John: Life influences affect my art as much and more than any particular artist, art or music, so deeply that I’m beginning to think there’s very little separation between my art and my life. This may also be a result of the fact that I simply never stop making things. There are no breaks, no holidays, and very little sleep. I try to absorb the great scope of life’s experience (the good, bad and UGLY), and express myself through my art and music.
Marald: I think there’s a bit of both, but there has recently been a shift in my work that leads me to move away from imagery that is too overtly “metal” and move towards the classical imagery that I was initially drawn to in my youth.
The Iron Bell
RW: John, your work is almost like a weird combination of Frank Frazetta and Frida Kahlo, with these stylized nudes shrouded in all of this bizarre symbology and narrative. Are these symbols and narratives fully fleshed out in your head? For instance, are the four women on the cover of Purple representative of different personalities or characters for you?
John: That’s a tricky question. Yes, in many ways the symbology is distinct, but more importantly, I consider them archetypes, and I let my subconscious work out themes through them. The literal imagery that I use is almost insignificant; they are things I simply enjoy drawing on one level. However, I believe that the sum total of all these visual metaphors, symbols, and mixed mythologies creates a narrative or concept that I don’t need to articulate or really understand right now. In time, it will unfold itself to me, but I do a tremendous amount of research before I ever make a single line or brushstroke.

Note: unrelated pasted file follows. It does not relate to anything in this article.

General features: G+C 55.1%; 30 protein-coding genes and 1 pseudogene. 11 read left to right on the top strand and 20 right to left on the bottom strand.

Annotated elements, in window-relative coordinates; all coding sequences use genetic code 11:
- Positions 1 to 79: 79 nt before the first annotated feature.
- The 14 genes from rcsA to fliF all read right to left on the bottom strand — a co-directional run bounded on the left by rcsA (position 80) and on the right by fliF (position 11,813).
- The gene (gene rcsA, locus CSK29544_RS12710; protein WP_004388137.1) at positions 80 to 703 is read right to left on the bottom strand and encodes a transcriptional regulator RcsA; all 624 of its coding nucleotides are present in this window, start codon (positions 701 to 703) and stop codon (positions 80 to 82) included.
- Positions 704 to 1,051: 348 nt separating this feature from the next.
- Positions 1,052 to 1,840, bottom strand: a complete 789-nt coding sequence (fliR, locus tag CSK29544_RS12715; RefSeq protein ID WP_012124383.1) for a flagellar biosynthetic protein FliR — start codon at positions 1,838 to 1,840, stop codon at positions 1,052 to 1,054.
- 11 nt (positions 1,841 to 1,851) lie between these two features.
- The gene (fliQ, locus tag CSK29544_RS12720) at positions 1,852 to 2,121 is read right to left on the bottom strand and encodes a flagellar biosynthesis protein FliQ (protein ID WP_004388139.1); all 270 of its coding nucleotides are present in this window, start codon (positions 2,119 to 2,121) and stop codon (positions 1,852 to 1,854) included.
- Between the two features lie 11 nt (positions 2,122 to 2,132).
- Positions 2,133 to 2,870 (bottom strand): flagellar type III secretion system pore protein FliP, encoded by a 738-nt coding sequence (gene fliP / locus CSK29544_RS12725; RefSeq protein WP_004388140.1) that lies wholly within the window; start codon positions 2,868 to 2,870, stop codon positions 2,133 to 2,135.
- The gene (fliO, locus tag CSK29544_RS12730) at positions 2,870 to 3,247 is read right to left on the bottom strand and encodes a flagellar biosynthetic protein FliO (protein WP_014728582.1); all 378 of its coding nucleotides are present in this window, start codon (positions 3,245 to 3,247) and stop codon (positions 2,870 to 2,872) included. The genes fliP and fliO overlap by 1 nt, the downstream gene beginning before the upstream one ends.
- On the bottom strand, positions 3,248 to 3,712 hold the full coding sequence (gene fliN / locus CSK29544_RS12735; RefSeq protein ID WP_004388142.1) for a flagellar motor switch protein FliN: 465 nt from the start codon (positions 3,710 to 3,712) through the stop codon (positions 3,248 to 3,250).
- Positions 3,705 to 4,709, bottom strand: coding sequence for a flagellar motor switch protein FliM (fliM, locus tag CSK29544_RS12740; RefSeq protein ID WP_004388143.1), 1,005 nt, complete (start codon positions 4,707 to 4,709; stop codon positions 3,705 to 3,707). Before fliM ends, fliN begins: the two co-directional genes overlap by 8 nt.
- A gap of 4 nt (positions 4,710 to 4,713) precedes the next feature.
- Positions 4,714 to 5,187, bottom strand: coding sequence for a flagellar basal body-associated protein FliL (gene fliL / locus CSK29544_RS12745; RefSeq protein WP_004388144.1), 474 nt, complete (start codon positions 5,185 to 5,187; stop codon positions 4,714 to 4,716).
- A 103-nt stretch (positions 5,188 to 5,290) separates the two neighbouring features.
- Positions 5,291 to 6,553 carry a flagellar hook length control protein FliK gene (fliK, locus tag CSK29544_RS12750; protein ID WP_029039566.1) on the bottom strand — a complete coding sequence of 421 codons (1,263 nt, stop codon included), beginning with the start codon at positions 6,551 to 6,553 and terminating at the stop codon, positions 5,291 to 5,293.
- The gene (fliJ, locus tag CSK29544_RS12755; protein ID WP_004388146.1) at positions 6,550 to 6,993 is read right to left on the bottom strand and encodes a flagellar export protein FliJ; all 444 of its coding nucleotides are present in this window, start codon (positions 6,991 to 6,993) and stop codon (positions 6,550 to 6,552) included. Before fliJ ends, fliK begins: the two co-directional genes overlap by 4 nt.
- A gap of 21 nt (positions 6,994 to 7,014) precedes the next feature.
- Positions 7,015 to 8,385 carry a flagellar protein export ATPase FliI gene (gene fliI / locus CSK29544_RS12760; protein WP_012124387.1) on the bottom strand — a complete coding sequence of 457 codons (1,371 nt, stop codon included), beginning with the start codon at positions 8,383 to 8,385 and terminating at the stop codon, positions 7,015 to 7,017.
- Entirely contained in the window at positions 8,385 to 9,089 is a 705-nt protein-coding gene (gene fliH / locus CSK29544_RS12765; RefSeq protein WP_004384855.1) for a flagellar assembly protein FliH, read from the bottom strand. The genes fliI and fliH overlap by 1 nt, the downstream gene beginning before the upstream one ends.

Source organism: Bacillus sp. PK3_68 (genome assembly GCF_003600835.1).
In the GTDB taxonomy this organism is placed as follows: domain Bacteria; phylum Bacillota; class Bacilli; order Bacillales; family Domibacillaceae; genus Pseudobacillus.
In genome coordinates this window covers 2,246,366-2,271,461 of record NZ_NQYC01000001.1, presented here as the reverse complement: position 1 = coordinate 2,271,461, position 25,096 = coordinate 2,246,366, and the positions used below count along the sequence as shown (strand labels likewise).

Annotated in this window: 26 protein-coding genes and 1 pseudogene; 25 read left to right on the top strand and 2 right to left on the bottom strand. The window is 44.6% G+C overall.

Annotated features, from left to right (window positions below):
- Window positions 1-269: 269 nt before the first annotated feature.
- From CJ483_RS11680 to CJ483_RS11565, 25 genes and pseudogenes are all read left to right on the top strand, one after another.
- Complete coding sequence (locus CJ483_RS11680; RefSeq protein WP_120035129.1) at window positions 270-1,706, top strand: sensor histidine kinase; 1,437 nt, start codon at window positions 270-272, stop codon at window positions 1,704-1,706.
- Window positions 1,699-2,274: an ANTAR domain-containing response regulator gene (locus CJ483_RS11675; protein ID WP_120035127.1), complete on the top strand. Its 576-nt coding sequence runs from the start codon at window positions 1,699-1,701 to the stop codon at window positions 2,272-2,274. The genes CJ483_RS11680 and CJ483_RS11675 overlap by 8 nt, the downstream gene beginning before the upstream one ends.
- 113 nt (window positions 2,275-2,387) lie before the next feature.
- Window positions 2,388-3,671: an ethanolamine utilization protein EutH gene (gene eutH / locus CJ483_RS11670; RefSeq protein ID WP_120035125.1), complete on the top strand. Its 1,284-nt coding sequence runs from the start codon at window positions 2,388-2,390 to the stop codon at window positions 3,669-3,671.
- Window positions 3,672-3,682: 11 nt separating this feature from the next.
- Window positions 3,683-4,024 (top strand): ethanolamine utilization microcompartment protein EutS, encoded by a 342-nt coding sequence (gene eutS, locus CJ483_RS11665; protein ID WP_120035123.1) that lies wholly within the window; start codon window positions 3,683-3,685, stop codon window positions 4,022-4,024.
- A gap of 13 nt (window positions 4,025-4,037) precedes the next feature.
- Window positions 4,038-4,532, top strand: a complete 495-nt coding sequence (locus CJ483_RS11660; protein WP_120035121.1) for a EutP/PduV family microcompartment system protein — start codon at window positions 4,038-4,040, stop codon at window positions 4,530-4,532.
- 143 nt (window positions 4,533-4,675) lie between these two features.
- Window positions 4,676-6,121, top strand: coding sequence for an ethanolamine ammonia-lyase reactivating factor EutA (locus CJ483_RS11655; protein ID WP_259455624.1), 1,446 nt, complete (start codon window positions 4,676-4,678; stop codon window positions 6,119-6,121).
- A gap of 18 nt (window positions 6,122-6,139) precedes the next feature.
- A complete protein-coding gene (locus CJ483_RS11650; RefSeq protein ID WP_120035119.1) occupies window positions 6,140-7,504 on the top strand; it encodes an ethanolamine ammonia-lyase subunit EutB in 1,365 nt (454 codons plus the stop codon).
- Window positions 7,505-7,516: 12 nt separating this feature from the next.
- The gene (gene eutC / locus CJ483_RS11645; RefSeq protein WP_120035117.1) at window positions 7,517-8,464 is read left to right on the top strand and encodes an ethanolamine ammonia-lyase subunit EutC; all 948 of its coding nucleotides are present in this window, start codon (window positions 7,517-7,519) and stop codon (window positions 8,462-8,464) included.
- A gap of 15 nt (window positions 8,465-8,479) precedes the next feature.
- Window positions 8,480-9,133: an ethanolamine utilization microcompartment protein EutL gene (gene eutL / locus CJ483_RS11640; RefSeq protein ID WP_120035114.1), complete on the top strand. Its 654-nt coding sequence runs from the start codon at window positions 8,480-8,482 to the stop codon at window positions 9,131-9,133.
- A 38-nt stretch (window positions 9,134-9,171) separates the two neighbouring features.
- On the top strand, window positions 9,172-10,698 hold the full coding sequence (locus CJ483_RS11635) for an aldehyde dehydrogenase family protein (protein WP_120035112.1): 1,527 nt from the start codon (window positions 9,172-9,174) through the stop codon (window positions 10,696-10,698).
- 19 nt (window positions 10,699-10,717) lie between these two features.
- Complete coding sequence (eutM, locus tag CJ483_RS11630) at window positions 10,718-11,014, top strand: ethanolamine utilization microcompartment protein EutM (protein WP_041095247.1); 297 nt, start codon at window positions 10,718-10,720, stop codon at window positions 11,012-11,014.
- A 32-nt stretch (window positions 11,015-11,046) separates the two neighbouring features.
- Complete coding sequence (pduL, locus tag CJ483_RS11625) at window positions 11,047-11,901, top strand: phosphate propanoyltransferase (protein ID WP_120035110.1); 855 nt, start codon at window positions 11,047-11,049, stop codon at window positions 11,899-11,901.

RW: I’m also impressed with how deliberately feminine Baroness’s artwork seems to be, even down to the band name, of course. Skulls and naked women are nothing new to the world of punk and metal music, but this artwork has a delicacy and a temperament far removed from the shock and exploitation most people might expect from the metal scene. As a male artist, do you see it as a challenge to balance the use of naked women against the history of sexual objectification, or are you simply drawing from the heart and this is what comes out?
John: Yes, I’d like to think that through Baroness, and our artwork, we could offer an alternative to the expected lexicon of music-based imagery. There is enough machismo based, sexually objectifying, and frankly idiotic images out there; I think life, art and music is better than that, and we have something bigger to tackle, and potentially the means to do so through the band. But, as always, I demand a challenge, both for the viewer/listener/audience and myself.
Promo for Desperation Burns exhibit
RW: What can we expect at this show that we haven't seen from either of you before?
John: Something enormous in scale, and something that neither one of us could have done without the help and guidance of the other. It has been a surprise as we’ve created it; we hope our excitement and inspiration translates to those in attendance.
- Russ White
Desperation Burns: The Art of Purple opens Saturday, February 6th 7PM - 10PM at CO Exhibitions in Northeast Minneapolis. The exhibition will be on view through March 4th.
Buy Baroness' latest album Purple on Amazon to get ready for the show.